One’s biological sex is determined at birth, but one’s gender is constructed and modified throughout the life cycle. If biology is destiny, then, gender presents the chance to re-write one’s fate. A sociological approach to gender focuses on more than what gender identity means to the individual. Sociology examines the ways in which gender influences, and is influenced by, the social institutions of the family, education, the economy, the media, politics, and religion. These interlocking systems generate inequalities compounded by race, ethnicity, and social class.
It is important to recognize the spatial context in which gender identities are collectively displayed. Public declarations of gender identity, such as Gay Pride parades, solidify membership in a subculture that promotes alternatives to straight identities. There is also a relationship between space and gender inequality: women’s status is lower in countries that separate women and men in homes, schools, and workplaces than in societies that integrate those spaces. In fundamentalist Islamic cultures, for example, women are relegated to the home and denied access to the public realm of schools and the workplace.
Students will read sociological theories of gender stratification and cross-cultural research on gender issues in the classroom; in port cities they will critically observe gendered behaviors, deviations from gendered expectations, and the consequences of “proper” and “improper” gendered behaviors for women and men. To the extent possible, students will be asked to analyze media portrayals of gender in the host countries. Cochin, Cape Town, and Casablanca will provide the opportunity to highlight various themes in the course: violence against women in India, apartheid and domestic service in South Africa, and Muslim practices in Morocco.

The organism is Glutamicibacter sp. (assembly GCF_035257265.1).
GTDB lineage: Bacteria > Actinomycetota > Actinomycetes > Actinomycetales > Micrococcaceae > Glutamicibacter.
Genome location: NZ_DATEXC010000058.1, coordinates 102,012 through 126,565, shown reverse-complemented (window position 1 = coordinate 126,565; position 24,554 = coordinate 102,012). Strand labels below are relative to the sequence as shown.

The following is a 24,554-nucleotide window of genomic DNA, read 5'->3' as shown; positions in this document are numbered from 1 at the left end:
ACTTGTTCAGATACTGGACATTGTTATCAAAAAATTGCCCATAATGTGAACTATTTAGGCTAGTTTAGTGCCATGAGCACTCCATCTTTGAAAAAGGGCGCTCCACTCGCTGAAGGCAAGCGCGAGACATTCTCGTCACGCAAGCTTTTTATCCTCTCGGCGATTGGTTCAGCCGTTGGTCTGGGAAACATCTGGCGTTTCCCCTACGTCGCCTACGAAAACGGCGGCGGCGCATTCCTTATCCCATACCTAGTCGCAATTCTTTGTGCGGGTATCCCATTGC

Field WorkCountry: Vietnam
Day: 1 - Wednesday, 11 February
Mekong Quilts was founded in 2001 as an income generation project under the umbrella of parent NGO, Mekong Plus. Mekong Quilts employs women in communities northeast of Ho Chi Minh City (Duc Linh, Tanh Linh and Ham Thuan Nam in Binh Thuan Province) and Long My in the Mekong Delta. Quilting is perfect as an employment activity, as it requires a small investment to begin with and is labor intensive. Thanh Truong, a Vietnamese dentist in HCMC recognized these qualities and through her passion for quilts, began the program with just 35 women.The first quilts were sold in the homes of friends. There are now seven shops and over 340 women in full time employment. The quilters receive training, a fair wage and other benefits and work in a safe and comfortable environment. Many of the women who work for the project have doubled their income, which ensures their children remain in school. Academic Objectives: 1. Understand how women balance employment and family responsibilities in a developing economy 2. Learn about the power of collective action to improve women’s status 3. Gain an appreciation for the traditional culture of Viet Nam